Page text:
Athletics 7, Red Sox 1

Red Sox crushed again by A’s

Oakland to go for sweep after another rout

Felix Doubront got off to a rocky start when he gave up a leadoff home run to Coco Crisp.
Tony Avelar/Associated Press
Felix Doubront got off to a rocky start when he gave up a leadoff home run to Coco Crisp.

OAKLAND, Calif. — What the 2012 Red Sox have become was perfectly illustrated in the fourth inning on Saturday night when Jonny Gomes of the Athletics hit a shallow foul popup along the first base line.

Catcher Jarrod Saltalamacchia had a play, but suddenly pitcher Alfredo Aceves barged in and tried to make the catch and dropped the ball.

After the inning, second baseman Dustin Pedroia confronted Aceves in the dugout and their conversation became heated. Manager Bobby Valentine and third base coach Jerry Royster had to calm the situation down.


The error did not cost the Red Sox a run in a game they lost, 7-1. But it demonstrated just how sloppy and divided the team has become as this lost season winds down.

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Valentine said the discussion between Aceves and Pedroia was about where the second baseman was positioned behind the pitcher, not the botched popup. During the inning, Aceves seemed to catch Pedroia by surprise when he tried two pickoff throws to second base.

“It’s Alfredo being Alfredo and Dustin being a baseball player,” Valentine said.

Pedroia wasn’t interested in talking about it.

“That’s none of your guys’ business,” he said. “It’s between teammates.”


Aceves said he was not upset with Pedroia.

“It was about our team. It’s all good,” said the pitcher, who on Aug. 25 was suspended for three games for conduct detrimental to the team. “It’s something we have to communicate about that’s between us.”

The Sox have lost five straight and 10 of their last 13 games. They have been outscored, 48-13, on the first five games of this road trip.

“Yeah,” Pedroia said when asked if the Red Sox had reached the point of embarrassment.

The Athletics have won eight straight for the first time since 2006. Rookie righthander A.J. Griffin came off the disabled list and held the Sox to one run on three hits over seven innings. He had a perfect game into the fifth inning.


Griffin (4-0) struck out five without a walk. He has faced the Sox twice this season and given up three runs over 13 innings.

The Sox went in order in all but three innings. All four of their hits were singles, one on a bunt.

The Athletics have beaten the Red Sox seven straight times, their longest streak against Boston since 1932 when the franchise was in Philadelphia. Oakland will try for the sweep Sunday afternoon with Brett Anderson facing Daisuke Matsuzaka.

In all five games on this trip, the Sox have trailed by at least two runs at some point in the first three innings. Felix Doubront (10-7) was the starter at fault this time.

“It’s getting old. It’s real old,” Valentine said. “The offense is stressed. It’s a tough way to play the game.”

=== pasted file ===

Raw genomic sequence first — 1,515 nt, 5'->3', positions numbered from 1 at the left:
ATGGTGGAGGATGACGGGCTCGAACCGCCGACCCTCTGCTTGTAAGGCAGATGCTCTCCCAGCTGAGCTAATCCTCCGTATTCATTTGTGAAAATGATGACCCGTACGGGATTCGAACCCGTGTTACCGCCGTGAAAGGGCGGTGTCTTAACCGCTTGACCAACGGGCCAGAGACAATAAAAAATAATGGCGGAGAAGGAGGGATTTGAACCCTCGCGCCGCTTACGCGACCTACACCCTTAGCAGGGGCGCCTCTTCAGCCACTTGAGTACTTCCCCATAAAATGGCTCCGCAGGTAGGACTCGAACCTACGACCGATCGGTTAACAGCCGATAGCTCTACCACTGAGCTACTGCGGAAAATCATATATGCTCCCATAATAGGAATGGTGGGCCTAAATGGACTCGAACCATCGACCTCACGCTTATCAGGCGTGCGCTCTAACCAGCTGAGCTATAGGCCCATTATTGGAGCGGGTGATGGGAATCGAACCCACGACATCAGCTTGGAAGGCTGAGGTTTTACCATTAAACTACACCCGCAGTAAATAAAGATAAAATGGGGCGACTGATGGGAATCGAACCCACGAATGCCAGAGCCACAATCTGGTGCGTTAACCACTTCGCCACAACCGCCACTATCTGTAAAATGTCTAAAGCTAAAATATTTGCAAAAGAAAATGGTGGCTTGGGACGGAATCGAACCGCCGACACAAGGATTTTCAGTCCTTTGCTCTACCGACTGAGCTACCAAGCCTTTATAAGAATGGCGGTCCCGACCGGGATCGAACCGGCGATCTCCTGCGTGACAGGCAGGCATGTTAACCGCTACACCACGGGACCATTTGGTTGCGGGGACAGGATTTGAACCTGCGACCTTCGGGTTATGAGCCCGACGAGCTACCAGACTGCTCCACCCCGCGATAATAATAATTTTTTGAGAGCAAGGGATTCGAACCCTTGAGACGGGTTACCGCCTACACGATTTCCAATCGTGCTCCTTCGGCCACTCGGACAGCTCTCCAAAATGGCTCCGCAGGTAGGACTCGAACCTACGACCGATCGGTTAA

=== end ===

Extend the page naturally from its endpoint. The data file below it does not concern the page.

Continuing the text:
Coco Crisp led off the bottom of the first inning with a home run to left field. It was his third leadoff homer of the season, the second against the Red Sox.

Doubront then gave up four runs in the third.

Crisp started the inning with a single and was thrown out at the plate trying to score on a double to left field by Gomes. Doubront struck out Josh Reddick for the second out.

Yoenis Cespedes singled to left, scoring Gomes. He then stole second and third. After Chris Carter walked, Brandon Inge launched a fastball over the head of Cody Ross in right field.

As he raced back, Ross tried to make a backhanded catch over his head. The ball popped out of his glove for a two-run double.

“Cody almost made a great catch on it to get him out of the inning,’’ Valentine said. “But it didn’t happen.”

Ross crashed into the wall, his right shoulder taking a jolt. He was checked out by a trainer and stayed in the game.

Derek Norris followed with an RBI single.

Doubront needed 77 pitches to get through the three innings. His performance left Red Sox starters with a 5.04 earned run average this season. Only the Royals, Indians, Twins, and Rockies are higher.

Doubront, who was the team’s best starter early in the season, is 0-3 with a 7.22 ERA in his last six starts.

Griffin retired the first 14 batters without the Sox coming close to a hit. Saltalamacchia broke that up with a bunt single against an infield shift. The crowd of 20,315 booed.

“Who cares?” Valentine said.

Saltalamacchia said he was simply trying to get something going for his team.

“It was the fifth inning. It was a five-run game and we’re trying to win. They were playing that shift on me and they were way over,” he said. “It’s part of the game.”

The A’s made it 6-0 in the bottom of the fifth inning off Aceves. Cliff Pennington singled, stole second, and scored on a single by Norris,

The Sox had a few legitimate hits in the sixth inning against Griffin and even scored a run.

Ryan Lavarnway singled to right before being forced at second when Pedro Ciriaco grounded to shortstop. Ciriaco advanced to second when Jacoby Ellsbury grounded to first. The Athletics had a chance at a double play but Carter, the first baseman, made a high throw.

Ciriaco scored when Pedroia singled to left. Cespedes made a strong throw but umpire Phil Cuzzi said Ciriaco got under the tag. The single extended Pedroia’s hit streak to 12 games.

Carter’s home run off Daniel Bard in the seventh inning extended Oakland’s lead to 7-1.

Peter Abraham can be reached at Follow him on Twitter @PeteAbe.